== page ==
I stuck with them for several minutes and found out that one of the pacers was the sister of Danny (one of the 2:20 pacers).

After the 2:30 pacers past me up, the race turned onto SR 191. Oh boy!

The wind was blasting sand in my face for the next 2 miles.

I think I walked a total of 3 miles and most of it was done here. I was tired, my feet and body wanted to stop, and I was hungry.

I kept going.

Mile 12-13.1

The final stretch.

I thought I could kick in some energy reserves to jog the whole last mile, but it only took me about half way.

All I could think about was being done and I didn’t want to stop moving until I was there. Those are two conflicting thoughts.

Right before the last bend, the 2:40 pacers caught up with me and I was able to stay with them.

They must have had a GPS or something because sometimes they would slow down to keep the pace. I didn’t mind. 🙂

I was able to pick up the pace for the finish line, which was a little odd because I came in at 2:43:27. I thought I would be closer to 2:40 since I was right ahead of the pacers.

I averaged a 12:12 pace.

Right After

After the race, I wanted to sit down, but I wanted to get over to my wife before I did so I wouldn’t have to get up again.

I decided to get my picture taken on my way to the water. I’ll post it here when I get it.

While in line for bananas, oranges, chocolate milk, etc, I was feeling my right ankle again.

I looked down and saw that my shoe had dug into the back of my ankle and it was bleeding. Now I was aware of it and it started hurting more.

I was feeling okay except for my right ankle. So after eating, getting blister help, and treatment for my bleeding ankle, I washed the sand off my hands and face and headed towards the car.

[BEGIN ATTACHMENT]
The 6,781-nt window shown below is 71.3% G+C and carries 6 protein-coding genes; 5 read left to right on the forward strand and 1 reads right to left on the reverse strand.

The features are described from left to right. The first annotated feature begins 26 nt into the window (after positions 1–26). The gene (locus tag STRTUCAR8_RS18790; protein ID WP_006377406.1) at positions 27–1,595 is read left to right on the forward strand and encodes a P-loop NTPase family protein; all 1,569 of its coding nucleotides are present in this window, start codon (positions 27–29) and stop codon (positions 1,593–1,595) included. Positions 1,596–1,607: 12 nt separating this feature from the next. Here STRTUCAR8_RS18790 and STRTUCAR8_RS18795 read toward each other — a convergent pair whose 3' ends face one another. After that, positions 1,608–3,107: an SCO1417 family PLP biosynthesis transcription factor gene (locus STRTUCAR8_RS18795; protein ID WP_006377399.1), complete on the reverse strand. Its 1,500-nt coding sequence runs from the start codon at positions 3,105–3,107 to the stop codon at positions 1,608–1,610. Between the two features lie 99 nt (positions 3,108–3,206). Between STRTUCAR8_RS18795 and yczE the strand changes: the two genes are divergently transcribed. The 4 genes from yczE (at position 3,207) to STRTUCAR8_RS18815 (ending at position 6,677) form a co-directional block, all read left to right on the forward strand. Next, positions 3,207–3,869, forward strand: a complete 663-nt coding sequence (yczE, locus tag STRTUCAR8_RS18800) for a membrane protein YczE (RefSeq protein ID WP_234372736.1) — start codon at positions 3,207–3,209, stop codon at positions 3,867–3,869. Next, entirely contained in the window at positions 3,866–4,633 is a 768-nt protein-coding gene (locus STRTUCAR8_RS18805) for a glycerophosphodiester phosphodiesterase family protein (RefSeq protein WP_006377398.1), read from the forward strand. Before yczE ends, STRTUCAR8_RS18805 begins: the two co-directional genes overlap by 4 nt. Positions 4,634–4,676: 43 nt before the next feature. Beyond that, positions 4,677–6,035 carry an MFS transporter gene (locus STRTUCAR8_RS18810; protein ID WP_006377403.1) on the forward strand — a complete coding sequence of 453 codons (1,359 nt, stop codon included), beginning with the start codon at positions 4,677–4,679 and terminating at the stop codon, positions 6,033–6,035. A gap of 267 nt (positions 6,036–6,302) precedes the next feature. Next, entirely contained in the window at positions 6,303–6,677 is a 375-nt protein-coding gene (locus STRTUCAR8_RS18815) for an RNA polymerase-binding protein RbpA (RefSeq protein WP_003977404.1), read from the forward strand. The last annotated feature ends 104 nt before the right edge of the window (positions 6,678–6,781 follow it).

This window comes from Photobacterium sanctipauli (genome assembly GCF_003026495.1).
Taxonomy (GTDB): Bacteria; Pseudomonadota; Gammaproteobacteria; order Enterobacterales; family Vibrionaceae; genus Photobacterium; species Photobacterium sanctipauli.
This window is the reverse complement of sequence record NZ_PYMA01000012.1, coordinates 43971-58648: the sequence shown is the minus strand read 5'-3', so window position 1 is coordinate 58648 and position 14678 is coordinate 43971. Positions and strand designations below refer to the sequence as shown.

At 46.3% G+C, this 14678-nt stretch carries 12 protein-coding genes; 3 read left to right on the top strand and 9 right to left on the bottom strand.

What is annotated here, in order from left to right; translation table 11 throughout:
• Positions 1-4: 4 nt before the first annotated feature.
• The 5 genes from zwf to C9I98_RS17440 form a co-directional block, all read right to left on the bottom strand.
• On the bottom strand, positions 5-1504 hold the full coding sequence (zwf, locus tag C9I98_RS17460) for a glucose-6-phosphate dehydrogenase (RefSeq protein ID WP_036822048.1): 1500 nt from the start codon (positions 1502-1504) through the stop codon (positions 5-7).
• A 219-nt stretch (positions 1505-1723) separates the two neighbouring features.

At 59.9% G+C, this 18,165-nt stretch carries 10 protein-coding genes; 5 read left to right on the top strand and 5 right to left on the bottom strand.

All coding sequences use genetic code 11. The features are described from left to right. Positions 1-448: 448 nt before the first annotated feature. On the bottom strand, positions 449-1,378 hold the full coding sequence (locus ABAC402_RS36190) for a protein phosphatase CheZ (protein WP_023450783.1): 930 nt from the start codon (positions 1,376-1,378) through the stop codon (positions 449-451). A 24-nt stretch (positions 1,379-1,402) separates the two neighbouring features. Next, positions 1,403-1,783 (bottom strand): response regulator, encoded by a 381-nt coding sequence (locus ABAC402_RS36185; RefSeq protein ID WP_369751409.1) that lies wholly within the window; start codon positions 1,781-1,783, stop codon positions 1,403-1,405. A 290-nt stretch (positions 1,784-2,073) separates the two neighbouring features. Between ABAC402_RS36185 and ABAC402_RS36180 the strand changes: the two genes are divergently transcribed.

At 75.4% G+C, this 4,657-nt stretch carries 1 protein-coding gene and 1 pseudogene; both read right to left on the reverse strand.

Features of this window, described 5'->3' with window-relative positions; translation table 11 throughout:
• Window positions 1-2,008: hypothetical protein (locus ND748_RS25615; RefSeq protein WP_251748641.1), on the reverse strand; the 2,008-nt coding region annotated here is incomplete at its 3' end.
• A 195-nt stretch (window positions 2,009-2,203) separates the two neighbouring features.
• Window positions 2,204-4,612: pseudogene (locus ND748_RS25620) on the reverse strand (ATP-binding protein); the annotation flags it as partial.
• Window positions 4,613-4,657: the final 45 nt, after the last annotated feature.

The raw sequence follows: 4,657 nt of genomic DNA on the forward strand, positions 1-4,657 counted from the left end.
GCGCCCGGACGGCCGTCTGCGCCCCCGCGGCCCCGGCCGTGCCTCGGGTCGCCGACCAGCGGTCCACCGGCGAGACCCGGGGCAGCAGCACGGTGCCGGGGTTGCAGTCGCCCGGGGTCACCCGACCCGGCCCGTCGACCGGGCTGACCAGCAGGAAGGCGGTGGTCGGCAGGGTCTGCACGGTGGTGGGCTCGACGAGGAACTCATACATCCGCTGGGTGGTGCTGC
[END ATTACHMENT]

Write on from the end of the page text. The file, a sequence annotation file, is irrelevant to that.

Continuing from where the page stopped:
I really wanted to just lie down, but we had to get home. I was glad my wife was there to drive me.

Going up stairs was a little scary because my knees were not working at 100%.

Post-Race – Day One

Surprise, I slept in. My knees felt better although the arch of my right foot was very sore. My shoulders also started to be really sore.

I kept eating protein and carbs and drinking Gatorade type drinks.

Post-Race – Day Two

I went to the gym and swam for 10 minutes to get my muscles moving again. It actually felt pretty good.

Today’s aches are my left ankle (it must have migrated from my right because it feels better now) and my lower back.

I’m wondering if I’ll have a new pain tomorrow. I get hungry faster and I can’t wait to eat again.

Final Thoughts

I’m very happy that I accomplished this goal and finished the race.

I’m a little bummed because my intramural soccer tournament game is scheduled for this Wednesday and I’m afraid that’s too soon.

The Provo Half Marathon is May 5th and it’s tempting me.

Question

What am I missing as a newbie runner? What did I do right?

Moab Half Marathon Pictures of Me – Click Here

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Training for my First Half Marathon

So I refreshed this blog on Amazon’s cloud using the Elastic Beanstalk as part of Finish Year 2012.

Another item on my finish list is to run a half marathon.

Runner on Target

I am registered to run in the Canyonlands Half Marathon on March 17th.

To train for this race, I’m using Runner’s World’s 9-week Half Marathon Training Guide.

This week is number seven and I have yet to run up to where the training is telling me to run.

It’s hard.

I’m not one to gripe, but when you are going to school full-time getting an MBA, working 20 hours a week and trying your best to be a good father and husband, there isn’t a lot of free time to train.

The best time for me to train is early in the morning.

The best time to complete homework is at night – sometimes late at night.

When you are staying up late doing homework and trying to wake up early to run, you sometimes sleep in and miss running.

Go figure.

On top of that, I took a week of training off due to a head injury and getting sick doesn’t help either. Having time isn’t the only challenge to overcome here.

I’m still determined and will make it to the finish line.

I really want to finish around one and a half hours, but I’d be happy if I were under two hours. At this point though, finishing will be a victory.

Question: What do you do when faced with challenges?

Update

Read my Recovering from my First Half Marathon.